Peter the Great dreamed about a city that would be as unlike Moscow as possible, a modern city that would be designed to a plan. He realised his dream with the building of St Petersburg.
The first stone was laid in 1703, and Peter invited architects, masons, artists and craftsmen from all over Europe to create his new capital. After Peter, a succession of empresses and emperors added to the beauty of the city, each one of them giving to it a new style - Baroque, Rococo, Classical, Russian Revival.
The social season in Imperial St Petersburg began in Autumn and ended with the coming of Lent in March. If you know your Tolstoy then you will remember that it was a blinding social whirl, but one in which some occasions could not be missed - a new opera at the Mariinsky,a ball at which absolutely everybody who was anybody would be there, a concert at the Philharmonia. No matter which writer you read, it was always taking place when there was deep snow outside in the street, the whiteness of which only further illuminated the brilliant scene within.
Well, you can put your book down, come with us and live for a little while the lives of the Rostovs, the Stroganovs, the Yusupovs and the Sheremetevs, because although the fashions have changed and the carriages are now in the museums, the season in St Petersburg still very much exists. There is opera at the Mariinsky, there are concerts at the Philharmonia, and there are balls at which a tiara is really a must.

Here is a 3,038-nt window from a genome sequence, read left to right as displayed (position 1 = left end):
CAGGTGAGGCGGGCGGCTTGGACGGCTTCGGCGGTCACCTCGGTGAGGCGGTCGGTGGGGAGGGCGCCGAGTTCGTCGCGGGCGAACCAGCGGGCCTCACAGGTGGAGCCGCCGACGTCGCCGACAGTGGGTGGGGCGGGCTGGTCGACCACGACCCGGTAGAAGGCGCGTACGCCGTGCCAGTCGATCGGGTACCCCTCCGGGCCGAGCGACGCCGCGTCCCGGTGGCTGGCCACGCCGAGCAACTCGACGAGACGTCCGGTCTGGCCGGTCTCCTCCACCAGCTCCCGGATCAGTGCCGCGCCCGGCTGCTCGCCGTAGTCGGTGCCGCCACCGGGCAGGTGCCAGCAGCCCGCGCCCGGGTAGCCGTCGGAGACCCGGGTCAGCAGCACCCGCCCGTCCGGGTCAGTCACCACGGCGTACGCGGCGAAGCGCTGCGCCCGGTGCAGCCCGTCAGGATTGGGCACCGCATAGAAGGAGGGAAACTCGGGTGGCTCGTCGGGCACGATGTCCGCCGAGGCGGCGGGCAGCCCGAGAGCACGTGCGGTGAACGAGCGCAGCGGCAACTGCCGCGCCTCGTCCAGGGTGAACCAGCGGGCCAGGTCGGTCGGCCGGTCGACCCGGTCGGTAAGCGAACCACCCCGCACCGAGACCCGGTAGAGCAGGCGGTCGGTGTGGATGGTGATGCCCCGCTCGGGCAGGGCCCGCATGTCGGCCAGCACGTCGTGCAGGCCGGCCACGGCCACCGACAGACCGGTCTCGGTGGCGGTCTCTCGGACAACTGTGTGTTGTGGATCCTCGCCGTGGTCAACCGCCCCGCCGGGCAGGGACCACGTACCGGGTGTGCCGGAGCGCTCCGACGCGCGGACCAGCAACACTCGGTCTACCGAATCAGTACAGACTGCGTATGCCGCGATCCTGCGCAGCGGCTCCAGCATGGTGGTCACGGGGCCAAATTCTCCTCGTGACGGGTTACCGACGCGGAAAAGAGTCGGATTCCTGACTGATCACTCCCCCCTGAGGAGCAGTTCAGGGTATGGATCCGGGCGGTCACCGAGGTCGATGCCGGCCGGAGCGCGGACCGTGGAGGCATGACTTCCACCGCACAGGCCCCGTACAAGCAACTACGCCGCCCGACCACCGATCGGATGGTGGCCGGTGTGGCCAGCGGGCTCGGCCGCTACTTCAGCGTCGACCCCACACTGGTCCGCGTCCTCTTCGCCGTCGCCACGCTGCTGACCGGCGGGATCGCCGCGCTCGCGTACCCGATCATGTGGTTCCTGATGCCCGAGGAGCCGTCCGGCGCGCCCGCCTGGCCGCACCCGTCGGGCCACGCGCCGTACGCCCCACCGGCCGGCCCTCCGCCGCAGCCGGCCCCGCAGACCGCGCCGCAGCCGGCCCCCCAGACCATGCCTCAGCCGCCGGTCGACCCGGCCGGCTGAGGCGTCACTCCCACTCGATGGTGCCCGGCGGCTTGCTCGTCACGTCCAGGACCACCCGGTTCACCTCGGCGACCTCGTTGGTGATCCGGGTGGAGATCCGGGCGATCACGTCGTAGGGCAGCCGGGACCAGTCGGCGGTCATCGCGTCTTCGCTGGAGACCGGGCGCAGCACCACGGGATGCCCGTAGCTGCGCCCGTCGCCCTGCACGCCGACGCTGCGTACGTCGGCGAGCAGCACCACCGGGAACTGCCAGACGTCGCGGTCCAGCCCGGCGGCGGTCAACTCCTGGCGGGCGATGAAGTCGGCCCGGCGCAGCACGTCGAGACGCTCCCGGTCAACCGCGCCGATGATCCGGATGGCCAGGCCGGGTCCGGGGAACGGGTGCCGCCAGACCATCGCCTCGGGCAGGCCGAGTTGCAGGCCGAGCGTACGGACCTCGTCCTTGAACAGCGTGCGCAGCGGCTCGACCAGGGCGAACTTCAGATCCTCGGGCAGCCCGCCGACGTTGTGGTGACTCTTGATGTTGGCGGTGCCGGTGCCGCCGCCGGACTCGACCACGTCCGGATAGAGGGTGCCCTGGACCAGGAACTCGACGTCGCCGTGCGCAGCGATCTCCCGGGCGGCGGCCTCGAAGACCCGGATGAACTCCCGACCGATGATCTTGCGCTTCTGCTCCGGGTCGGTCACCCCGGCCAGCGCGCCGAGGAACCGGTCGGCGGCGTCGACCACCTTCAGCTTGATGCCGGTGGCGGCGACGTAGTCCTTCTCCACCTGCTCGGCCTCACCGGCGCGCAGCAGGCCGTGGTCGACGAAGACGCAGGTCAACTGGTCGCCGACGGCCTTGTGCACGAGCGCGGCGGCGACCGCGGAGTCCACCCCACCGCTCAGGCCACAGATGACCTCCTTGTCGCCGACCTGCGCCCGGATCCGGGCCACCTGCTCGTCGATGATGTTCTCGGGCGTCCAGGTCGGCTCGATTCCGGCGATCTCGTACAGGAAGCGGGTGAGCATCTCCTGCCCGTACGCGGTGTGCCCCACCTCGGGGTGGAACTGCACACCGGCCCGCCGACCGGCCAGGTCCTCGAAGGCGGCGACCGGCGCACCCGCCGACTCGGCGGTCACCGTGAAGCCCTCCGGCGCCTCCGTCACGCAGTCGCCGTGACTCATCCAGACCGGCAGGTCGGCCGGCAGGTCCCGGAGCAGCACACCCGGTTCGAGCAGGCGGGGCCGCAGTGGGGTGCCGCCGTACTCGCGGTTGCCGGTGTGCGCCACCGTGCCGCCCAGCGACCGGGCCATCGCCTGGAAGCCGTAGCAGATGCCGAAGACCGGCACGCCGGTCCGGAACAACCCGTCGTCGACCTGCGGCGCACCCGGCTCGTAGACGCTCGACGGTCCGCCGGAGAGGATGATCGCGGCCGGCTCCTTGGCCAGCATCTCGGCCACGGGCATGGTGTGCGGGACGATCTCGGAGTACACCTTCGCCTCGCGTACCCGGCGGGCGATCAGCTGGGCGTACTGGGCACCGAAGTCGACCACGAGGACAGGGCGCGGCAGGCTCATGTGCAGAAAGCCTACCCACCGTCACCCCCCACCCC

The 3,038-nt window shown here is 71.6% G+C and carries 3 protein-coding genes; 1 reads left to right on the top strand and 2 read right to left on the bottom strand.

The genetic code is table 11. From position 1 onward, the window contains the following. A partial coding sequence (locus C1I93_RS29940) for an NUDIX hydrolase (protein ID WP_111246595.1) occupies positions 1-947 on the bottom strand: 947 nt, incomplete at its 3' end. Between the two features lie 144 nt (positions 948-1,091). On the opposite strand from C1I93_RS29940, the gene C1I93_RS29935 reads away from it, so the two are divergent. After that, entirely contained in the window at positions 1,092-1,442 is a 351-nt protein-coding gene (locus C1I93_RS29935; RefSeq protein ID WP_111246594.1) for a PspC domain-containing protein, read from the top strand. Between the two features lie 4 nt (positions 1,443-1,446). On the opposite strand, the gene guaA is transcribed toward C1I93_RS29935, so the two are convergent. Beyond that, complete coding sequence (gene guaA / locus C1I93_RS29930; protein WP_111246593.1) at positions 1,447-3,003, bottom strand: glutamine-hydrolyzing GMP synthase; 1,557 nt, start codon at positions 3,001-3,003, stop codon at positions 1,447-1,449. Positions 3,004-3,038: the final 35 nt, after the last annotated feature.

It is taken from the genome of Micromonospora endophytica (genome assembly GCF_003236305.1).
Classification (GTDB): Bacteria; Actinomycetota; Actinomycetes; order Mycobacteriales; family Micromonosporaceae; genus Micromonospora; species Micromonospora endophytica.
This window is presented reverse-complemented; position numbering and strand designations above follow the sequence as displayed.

If you like your Russia to be as it is in War and Peace, particularly the description of Natasha Rostova’s very first ball - floating ballgowns, waltzes, a live orchestra and a little bit too much champagne - then New Years Eve in St Petersburg is for you. If you have always liked the idea of dancing the night away in a gilded palace in St Petersburg while outside, the snow lies thick about the sparkling city. The Tsar’s Ball is held at the Catherine Palace in Tsarskoe Selo, and the equally glamorous New Year’s Eve Gala Performance and Ball given by the Mariinsky Theatre. If you stay in the city a little longer then you can enjoy Russian Christmas on January 7th, which is celebrated in the many churches around the city.
Whatever your interests - architectural, performance art, or a literary pilgrimige contact us now on 020 8996 5163 on email firstname.lastname@example.org